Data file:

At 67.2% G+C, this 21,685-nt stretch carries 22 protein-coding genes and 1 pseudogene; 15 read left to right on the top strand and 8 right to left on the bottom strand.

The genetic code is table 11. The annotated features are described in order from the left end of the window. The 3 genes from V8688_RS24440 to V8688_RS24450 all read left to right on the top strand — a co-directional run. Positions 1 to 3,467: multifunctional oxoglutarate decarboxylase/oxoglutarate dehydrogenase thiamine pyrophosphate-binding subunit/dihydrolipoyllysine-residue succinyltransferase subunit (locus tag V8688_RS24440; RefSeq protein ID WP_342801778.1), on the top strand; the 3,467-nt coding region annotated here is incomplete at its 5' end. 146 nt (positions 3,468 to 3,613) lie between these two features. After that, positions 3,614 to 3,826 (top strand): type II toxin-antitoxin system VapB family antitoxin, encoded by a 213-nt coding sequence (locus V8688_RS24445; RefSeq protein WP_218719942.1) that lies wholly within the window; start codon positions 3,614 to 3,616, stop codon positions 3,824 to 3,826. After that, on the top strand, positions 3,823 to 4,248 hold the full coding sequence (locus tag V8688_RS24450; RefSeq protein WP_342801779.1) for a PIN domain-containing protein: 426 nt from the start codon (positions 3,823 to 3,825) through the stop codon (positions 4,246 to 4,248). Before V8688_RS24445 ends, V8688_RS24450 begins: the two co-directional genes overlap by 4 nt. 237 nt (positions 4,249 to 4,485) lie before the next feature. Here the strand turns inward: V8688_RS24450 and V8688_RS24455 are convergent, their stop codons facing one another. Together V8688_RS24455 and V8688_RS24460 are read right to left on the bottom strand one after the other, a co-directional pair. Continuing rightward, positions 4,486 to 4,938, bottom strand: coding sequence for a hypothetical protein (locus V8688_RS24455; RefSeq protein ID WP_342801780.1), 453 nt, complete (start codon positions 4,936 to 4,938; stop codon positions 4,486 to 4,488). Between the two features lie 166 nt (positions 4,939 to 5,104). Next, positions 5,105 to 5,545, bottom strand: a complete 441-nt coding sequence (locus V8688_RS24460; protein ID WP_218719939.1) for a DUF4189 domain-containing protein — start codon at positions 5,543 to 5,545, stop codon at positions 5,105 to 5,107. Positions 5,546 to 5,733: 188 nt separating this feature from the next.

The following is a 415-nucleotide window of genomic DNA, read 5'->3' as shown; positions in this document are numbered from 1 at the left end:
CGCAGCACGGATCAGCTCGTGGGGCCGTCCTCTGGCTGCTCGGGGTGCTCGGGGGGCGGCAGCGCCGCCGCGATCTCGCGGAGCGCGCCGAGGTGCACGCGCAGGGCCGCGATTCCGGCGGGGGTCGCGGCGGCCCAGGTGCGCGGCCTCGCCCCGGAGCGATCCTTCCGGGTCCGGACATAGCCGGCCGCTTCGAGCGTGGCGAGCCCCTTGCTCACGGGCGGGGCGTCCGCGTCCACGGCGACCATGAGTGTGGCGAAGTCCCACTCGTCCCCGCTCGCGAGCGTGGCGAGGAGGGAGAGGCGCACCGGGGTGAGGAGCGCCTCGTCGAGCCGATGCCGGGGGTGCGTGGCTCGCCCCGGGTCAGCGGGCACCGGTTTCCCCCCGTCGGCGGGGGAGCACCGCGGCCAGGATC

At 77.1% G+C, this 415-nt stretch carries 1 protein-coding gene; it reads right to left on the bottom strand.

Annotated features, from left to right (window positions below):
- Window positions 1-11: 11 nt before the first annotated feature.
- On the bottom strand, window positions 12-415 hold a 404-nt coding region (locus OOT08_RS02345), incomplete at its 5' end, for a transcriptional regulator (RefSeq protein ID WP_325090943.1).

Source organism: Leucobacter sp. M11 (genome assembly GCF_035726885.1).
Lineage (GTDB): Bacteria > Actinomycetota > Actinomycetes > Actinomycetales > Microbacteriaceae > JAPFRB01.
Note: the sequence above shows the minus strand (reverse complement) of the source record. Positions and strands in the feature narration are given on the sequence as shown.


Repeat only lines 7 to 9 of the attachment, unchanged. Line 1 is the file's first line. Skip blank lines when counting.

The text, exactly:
- Window positions 1-11: 11 nt before the first annotated feature.
- On the bottom strand, window positions 12-415 hold a 404-nt coding region (locus OOT08_RS02345), incomplete at its 5' end, for a transcriptional regulator (RefSeq protein ID WP_325090943.1).

Source organism: Leucobacter sp. M11 (genome assembly GCF_035726885.1).